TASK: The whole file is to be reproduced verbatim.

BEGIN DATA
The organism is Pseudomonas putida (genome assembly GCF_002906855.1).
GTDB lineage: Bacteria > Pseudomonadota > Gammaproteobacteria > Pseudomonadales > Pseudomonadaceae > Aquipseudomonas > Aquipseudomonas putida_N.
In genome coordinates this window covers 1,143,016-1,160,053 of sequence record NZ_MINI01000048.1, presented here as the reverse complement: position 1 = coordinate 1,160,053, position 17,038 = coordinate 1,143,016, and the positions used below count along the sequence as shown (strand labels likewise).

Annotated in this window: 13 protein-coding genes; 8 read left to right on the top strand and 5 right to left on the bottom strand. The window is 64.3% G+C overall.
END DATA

The organism is Pseudomonas putida (genome assembly GCF_002906855.1).
GTDB lineage: Bacteria > Pseudomonadota > Gammaproteobacteria > Pseudomonadales > Pseudomonadaceae > Aquipseudomonas > Aquipseudomonas putida_N.
In genome coordinates this window covers 1,143,016-1,160,053 of sequence record NZ_MINI01000048.1, presented here as the reverse complement: position 1 = coordinate 1,160,053, position 17,038 = coordinate 1,143,016, and the positions used below count along the sequence as shown (strand labels likewise).

Annotated in this window: 13 protein-coding genes; 8 read left to right on the top strand and 5 right to left on the bottom strand. The window is 64.3% G+C overall.